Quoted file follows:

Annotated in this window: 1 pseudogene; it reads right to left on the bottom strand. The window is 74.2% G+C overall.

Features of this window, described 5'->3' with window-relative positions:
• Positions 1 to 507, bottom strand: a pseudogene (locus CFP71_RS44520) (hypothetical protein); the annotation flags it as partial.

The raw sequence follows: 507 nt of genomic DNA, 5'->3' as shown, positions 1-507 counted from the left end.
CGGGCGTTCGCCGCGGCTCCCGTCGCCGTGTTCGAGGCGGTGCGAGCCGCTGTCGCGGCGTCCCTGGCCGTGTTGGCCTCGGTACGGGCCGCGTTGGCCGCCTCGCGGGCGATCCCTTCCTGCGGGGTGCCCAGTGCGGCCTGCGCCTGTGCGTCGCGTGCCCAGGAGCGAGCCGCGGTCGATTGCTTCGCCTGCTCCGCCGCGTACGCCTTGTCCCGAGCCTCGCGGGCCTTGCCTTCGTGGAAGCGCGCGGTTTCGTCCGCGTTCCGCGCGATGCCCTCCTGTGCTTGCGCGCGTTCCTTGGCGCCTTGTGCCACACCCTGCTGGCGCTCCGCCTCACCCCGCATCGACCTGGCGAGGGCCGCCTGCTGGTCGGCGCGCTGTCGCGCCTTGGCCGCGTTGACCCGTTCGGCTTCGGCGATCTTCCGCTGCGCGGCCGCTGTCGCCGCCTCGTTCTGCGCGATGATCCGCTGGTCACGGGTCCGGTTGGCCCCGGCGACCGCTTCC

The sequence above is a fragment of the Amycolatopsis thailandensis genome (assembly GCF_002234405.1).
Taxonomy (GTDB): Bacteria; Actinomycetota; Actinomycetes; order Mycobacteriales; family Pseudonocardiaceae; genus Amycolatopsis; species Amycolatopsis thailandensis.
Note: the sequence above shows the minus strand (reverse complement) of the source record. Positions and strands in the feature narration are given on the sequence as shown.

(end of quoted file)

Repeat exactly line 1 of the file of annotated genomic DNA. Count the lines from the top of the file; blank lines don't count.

Annotated in this window: 1 pseudogene; it reads right to left on the bottom strand. The window is 74.2% G+C overall.